Apple’s annual World Wide Developers Conference (WWDC) kicked off just yesterday with a tonne of hardware and software announcements. Here are the ones that will affect music makers.
Return of the Mac (Pro)
The Mac Pro is back, and it’s been totally redesigned to closer resemble the pre-2013 ‘cheese grater’ look. The line has always been aimed at the serious professional, but with its extraordinary specs and eye-watering price-tag, the 2019 Mac Pro could be more machine (and expense) than most producers can justify.
Starting at a staggering $5,999, this is a hardcore post-production machine that’s geared towards the video community. For that audience, it has a new accelerator card dubbed Apple Afterburner that’s being touted as the world’s most powerful graphics card.
The machine also supports an Intel Xeon processor with up to 28 cores. The increased processing power translates to 5.1 times as many instances of Amp Designer in Logic when compared to the previous gen 12-core Mac Pro. In real terms, that means more instances of useful processor-hungry plug-ins and instruments such as Logic’s Alchemy, Ableton’s Wavetable and Waves Abbey Road Plates.
With up to 1.5TB of superfast 2,933MHz DDR4 EEC RAM, you’ll be able to load a serious number of orchestral sample instruments, if you can afford it.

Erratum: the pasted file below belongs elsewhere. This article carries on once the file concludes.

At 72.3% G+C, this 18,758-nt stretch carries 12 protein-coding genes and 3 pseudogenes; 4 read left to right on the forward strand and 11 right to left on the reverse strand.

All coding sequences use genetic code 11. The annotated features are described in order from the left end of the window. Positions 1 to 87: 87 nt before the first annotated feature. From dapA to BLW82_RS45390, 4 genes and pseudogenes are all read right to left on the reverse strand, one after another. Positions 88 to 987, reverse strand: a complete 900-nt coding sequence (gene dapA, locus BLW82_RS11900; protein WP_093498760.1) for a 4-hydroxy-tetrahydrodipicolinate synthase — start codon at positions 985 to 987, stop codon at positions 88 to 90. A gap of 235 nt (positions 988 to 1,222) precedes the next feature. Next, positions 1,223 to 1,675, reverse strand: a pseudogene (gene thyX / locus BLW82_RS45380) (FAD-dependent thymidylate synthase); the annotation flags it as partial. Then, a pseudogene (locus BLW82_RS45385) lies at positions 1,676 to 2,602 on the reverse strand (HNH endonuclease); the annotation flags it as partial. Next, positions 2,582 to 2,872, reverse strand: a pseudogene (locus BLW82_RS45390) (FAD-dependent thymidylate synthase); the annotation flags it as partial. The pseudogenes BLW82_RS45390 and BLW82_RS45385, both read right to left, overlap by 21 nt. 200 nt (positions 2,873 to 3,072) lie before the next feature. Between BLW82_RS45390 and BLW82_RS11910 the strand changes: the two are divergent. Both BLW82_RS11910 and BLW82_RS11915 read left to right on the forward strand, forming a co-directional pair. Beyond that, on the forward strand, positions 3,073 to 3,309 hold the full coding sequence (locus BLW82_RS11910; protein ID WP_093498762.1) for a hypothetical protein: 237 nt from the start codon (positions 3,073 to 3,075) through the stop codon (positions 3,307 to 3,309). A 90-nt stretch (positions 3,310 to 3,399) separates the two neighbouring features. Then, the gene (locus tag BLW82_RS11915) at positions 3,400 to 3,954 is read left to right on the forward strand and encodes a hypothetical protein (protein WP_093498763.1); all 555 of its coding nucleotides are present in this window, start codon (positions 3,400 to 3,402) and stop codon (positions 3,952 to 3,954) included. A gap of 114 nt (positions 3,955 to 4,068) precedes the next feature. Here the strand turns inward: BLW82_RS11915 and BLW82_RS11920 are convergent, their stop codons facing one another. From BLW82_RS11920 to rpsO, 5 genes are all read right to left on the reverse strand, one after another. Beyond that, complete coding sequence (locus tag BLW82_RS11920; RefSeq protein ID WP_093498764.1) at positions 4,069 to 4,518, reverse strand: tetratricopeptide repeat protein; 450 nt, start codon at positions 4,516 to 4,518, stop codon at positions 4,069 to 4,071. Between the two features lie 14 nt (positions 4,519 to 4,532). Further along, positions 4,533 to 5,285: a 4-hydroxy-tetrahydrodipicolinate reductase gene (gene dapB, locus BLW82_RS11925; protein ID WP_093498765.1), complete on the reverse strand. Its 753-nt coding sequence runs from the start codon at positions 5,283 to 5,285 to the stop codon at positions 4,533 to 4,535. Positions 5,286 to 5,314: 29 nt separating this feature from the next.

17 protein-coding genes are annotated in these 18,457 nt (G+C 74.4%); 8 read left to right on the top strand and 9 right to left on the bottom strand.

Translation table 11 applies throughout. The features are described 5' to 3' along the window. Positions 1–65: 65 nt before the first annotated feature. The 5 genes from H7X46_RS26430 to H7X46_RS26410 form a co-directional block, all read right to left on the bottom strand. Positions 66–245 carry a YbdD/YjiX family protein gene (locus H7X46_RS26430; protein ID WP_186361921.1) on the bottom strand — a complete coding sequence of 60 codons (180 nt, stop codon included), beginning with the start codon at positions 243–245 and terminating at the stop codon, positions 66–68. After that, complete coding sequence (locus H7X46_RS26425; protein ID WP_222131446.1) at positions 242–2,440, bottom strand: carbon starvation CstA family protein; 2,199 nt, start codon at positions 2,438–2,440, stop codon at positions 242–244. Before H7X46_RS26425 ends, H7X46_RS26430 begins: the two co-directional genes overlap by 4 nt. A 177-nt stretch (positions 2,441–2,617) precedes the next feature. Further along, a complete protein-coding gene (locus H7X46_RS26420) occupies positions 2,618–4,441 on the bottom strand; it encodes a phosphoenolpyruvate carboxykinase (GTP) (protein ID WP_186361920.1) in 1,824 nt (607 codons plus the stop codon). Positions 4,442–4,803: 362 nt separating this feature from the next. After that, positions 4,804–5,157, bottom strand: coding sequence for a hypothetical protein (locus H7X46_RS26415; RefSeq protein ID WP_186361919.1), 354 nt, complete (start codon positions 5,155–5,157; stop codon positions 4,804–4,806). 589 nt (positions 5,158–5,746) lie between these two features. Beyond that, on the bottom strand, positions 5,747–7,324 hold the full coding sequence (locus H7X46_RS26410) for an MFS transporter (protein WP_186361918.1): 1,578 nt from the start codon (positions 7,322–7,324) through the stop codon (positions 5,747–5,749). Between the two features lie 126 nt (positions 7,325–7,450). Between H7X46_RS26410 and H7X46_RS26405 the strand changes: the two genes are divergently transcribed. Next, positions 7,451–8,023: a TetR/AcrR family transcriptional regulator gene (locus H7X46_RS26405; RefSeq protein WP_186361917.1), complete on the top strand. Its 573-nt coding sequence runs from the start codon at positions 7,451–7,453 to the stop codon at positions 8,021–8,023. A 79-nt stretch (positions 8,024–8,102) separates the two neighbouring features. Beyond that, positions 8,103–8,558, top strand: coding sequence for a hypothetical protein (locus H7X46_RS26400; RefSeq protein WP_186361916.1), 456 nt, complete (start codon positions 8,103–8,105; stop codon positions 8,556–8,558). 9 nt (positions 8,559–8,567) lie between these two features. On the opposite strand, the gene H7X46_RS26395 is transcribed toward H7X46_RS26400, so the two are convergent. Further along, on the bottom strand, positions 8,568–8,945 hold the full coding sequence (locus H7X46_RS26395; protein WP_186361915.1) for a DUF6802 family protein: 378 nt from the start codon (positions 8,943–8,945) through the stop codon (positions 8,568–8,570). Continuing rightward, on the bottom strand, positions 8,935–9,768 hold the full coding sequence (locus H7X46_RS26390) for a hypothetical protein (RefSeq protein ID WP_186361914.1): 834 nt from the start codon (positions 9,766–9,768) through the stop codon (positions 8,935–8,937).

The new Mac Pro is vastly more expandible than its cylindrical predecessor, too, with eight PCIe expansion slots, proving the company has been listening to their pro customers.
The iPad takes on the laptop
The iPad is finally getting some more tools to make it a rival to a laptop rather than a couch companion. For a start, it’s getting a dedicated operating system, iPadOS, that’s designed to take better advantage of the larger screen and allow for more laptop-like functions.
Among these are App Expose, which allows multiple windows in apps – something that could make mobile music production a more streamlined experience. There’s also list view file management, the ability to connect an external USB hard drives, SD cards or even servers. With iPadOS, Apple promises that apps will launch up to twice as fast, too.
Audio sharing with AirPods will also become possible, allowing you to pair two sets of Apple’s earphones to a single device – which could be handy for collaborative track building on the go.
iPad apps will be coming to macOS later this year as well, thanks to an initiative called Project Catalyst for porting apps. This could mean we’ll see music apps such as Moog’s excellent Model 15 app coming to Mac.
As we reported previously, Apple is doing away with iTunes on the next version of MacOS in favour of a new trio of desktop apps: Music, Podcasts and TV. However, the software will continue to exist on Windows PCs and as a standalone app on iOS.
Apple has also introduced Sidecar, which lets you use an iPad as a secondary monitor. This has long been a way of increasing screen real estate while producing on the road, but Apple now supports it natively – and wirelessly – with macOS Catalina. While this is good for users, it’s not such great news for the developers of Duet Display, an app that’s been providing this functionality for years.
For more information and to watch the entire keynote, visit apple.com.